In surprising news with potential to rattle the established market for TVs, Comcast and Walmart are repeatedly in talks to team up on smart TVs.
According to a Wall Street Journal report Tuesday, the deal laid out a scenario in which Walmart would “promote TV sets running Comcast software, and would get a share of recurring revenue from Comcast in return.” The sets themselves would be manufactured by a third party, but the TVs would possibly be sold with Walmart branding.
The report is in line with reports throughout the year that Comcast is looking to put its X1 technology on smart TVs, in order to compete with established smart TV interfaces like Roku TV, LG’s webOS, Samsung’s Tizen and others. Walmart has a separate deal with Roku to sell low-cost Roku TV models under the “Onn” brand.
Walmart, per a report by The Information in early August, pressured Vizio to remove the Amazon Prime button from TV remotes on some TVs sold at Walmart. The retail giant did this, per the report, because it views Amazon as a competitor. Another factor was that the pressure came ahead of the launch of its Walmart+ membership program, which competes with Amazon Prime.
A report back in August had said that Comcast was in talks with TV manufacturers to put its technology on their TVs, and CEO Brian Roberts said at a tech conference in September that the company is “looking at smart TVs on a global basis, and we’re wondering—can we bring our same tech stack for certain capabilities in aggregation to consumers who are relying more and more on smart TVs?”
Should the Walmart/Comcast deal happen, it would represent Comcast going to a nontraditional source, possibly by creating a new TV brand rather than working with existing ones.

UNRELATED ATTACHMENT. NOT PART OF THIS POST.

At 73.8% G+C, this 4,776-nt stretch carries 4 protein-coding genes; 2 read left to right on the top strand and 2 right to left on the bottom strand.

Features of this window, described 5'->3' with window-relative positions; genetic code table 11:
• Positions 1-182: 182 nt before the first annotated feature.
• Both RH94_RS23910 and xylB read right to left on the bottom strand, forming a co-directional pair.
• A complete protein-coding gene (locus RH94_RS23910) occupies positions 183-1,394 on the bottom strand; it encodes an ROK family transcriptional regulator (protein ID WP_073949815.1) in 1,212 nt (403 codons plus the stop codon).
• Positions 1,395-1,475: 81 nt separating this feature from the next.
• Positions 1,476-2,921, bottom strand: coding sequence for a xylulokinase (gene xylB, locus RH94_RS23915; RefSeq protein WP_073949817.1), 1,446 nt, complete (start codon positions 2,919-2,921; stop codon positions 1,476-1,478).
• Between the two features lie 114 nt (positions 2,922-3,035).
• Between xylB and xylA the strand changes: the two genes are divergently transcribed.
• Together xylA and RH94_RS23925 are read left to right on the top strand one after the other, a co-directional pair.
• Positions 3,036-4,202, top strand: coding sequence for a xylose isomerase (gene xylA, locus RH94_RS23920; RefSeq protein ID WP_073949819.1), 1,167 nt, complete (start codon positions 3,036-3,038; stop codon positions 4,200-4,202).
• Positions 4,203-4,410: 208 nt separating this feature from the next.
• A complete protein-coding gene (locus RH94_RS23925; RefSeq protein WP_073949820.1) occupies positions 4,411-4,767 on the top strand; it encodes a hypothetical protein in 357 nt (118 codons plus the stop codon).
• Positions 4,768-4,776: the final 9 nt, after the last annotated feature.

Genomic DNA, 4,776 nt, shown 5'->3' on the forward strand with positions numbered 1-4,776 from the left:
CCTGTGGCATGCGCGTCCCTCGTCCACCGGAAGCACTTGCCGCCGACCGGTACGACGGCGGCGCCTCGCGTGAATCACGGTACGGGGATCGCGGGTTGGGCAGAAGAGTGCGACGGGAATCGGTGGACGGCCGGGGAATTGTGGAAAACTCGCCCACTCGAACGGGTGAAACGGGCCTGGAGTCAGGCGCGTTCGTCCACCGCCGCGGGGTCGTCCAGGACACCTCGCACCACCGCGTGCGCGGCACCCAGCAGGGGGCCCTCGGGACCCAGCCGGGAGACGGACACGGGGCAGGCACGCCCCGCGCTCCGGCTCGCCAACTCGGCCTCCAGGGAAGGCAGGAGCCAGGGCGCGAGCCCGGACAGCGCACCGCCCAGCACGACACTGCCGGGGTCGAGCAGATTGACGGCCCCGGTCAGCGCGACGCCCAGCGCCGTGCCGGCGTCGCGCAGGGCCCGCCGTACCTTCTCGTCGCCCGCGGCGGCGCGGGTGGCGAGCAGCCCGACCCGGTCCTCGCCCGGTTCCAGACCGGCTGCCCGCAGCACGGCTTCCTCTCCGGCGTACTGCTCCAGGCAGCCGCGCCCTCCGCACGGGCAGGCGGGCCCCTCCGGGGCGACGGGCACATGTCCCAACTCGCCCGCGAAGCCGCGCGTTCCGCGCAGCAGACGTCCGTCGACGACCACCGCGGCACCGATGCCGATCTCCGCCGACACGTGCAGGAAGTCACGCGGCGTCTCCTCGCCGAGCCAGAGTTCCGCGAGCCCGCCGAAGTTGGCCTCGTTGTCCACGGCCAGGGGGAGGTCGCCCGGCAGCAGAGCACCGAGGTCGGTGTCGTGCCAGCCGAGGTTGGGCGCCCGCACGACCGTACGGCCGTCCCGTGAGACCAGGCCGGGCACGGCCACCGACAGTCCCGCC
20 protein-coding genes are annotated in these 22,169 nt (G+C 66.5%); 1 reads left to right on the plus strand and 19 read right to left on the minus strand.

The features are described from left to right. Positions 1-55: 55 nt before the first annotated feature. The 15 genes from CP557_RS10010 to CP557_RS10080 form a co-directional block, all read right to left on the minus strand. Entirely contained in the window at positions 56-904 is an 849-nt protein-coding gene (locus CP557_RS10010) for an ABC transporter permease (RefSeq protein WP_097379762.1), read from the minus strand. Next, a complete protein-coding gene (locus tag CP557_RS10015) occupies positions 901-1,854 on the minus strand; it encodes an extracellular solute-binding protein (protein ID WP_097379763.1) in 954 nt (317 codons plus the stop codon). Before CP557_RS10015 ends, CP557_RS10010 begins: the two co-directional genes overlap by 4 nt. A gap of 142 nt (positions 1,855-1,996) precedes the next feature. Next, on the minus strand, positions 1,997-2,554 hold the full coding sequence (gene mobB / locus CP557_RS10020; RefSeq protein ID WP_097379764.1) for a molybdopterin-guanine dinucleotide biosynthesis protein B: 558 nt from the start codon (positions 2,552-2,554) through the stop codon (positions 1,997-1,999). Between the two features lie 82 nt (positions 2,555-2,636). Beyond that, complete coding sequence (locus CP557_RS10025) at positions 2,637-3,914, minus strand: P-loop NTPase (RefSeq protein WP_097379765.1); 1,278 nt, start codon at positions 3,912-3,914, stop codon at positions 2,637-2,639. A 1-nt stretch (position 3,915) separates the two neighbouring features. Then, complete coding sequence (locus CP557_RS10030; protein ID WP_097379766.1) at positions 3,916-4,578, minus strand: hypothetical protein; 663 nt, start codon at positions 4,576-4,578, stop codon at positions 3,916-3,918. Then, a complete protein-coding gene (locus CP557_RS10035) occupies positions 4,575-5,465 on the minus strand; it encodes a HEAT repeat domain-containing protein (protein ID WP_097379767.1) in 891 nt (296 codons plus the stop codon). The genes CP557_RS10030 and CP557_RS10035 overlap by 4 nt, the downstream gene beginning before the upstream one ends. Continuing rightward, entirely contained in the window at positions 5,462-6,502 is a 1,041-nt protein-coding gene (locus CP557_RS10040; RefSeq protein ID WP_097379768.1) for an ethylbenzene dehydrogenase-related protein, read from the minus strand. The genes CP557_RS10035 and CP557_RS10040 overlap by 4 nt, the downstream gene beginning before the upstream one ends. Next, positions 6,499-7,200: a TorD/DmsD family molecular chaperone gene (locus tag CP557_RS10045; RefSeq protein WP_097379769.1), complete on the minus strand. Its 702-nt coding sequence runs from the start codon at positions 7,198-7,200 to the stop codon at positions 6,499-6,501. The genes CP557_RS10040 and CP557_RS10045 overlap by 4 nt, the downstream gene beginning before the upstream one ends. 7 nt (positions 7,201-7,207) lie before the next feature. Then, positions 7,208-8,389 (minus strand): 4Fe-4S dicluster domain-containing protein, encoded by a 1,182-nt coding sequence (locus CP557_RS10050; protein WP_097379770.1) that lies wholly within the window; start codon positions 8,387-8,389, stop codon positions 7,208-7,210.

It would also show Comcast once again moving beyond its core business, as cord-cutting trends accelerate during the coronavirus pandemic. In the third quarter, Comcast lost another 273,000 cable customers, after losing over 400,000 in each of the first two quarters of the year. The company did, however, gain 633,000 high-speed internet customers in those three months, which it touted as a new record, and said that it has totaled twenty-two million “sign-ups” for its streaming service Peacock.
The Journal added that going the route with Walmart would give Comcast the opportunity to market to a national footprint, while also emphasizing Peacock in the new TVs.
Comcast didn’t comment to the Journal, while Walmart’s vice president of electronics said on the record that “we’re constantly having conversations with current and new suppliers about innovation and new products we can bring to our customers.”
Stephen Silver, a technology writer for The National Interest, is a journalist, essayist and film critic, who is also a contributor to Philly Voice, Philadelphia Weekly, the Jewish Telegraphic Agency, Living Life Fearless, Backstage magazine, Broad Street Review and Splice Today. The co-founder of the Philadelphia Film Critics Circle, Stephen lives in suburban Philadelphia with his wife and two sons. Follow him on Twitter at @StephenSilver.